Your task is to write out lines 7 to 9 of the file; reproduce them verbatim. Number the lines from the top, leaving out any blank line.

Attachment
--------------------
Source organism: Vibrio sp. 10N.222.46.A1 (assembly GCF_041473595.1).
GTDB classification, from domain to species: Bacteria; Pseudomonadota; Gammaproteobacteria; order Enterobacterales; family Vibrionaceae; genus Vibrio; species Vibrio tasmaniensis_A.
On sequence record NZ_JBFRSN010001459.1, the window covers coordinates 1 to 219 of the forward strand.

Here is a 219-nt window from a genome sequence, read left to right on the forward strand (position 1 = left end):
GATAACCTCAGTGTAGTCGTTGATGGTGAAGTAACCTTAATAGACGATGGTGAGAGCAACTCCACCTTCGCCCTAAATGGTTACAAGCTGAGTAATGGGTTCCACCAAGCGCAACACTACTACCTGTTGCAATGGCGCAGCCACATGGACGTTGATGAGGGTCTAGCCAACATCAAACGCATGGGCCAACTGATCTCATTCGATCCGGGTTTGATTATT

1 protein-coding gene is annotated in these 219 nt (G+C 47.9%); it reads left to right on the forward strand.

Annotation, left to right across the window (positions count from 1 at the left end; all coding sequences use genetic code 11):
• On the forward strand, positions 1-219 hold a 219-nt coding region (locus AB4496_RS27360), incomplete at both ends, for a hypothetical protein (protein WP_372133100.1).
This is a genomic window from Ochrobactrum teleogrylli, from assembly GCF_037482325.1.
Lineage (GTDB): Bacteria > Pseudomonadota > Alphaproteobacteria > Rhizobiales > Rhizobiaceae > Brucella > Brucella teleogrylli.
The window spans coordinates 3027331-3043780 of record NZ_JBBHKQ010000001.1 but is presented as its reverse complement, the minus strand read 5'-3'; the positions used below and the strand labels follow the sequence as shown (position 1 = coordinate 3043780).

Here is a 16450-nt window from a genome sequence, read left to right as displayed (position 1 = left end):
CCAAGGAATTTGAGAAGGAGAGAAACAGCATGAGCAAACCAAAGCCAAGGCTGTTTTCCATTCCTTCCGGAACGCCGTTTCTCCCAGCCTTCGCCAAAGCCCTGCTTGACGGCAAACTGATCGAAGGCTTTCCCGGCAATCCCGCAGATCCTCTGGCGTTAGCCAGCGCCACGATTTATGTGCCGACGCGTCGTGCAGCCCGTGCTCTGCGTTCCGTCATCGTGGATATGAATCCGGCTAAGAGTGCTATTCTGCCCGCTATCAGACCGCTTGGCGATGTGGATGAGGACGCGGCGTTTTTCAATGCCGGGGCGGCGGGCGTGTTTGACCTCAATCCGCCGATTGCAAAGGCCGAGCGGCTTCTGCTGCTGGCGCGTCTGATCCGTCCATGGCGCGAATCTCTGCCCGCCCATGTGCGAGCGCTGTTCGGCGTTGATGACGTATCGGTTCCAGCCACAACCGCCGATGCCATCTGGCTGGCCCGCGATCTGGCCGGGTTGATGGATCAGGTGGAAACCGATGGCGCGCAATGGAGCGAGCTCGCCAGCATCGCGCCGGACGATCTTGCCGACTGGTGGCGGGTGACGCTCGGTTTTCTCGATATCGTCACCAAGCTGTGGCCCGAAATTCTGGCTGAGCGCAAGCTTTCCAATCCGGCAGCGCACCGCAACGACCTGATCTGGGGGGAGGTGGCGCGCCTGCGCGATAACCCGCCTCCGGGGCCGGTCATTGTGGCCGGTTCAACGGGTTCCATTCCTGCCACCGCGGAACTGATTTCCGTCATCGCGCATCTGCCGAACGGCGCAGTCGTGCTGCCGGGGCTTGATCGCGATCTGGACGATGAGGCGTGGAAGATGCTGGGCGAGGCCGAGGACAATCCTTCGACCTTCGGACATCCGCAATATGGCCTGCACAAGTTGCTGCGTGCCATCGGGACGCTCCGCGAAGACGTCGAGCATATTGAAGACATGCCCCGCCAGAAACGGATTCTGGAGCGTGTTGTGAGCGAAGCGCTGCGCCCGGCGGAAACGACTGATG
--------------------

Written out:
Annotation, left to right across the window (positions count from 1 at the left end; all coding sequences use genetic code 11):
• On the forward strand, positions 1-219 hold a 219-nt coding region (locus AB4496_RS27360), incomplete at both ends, for a hypothetical protein (protein WP_372133100.1).
This is a genomic window from Ochrobactrum teleogrylli, from assembly GCF_037482325.1.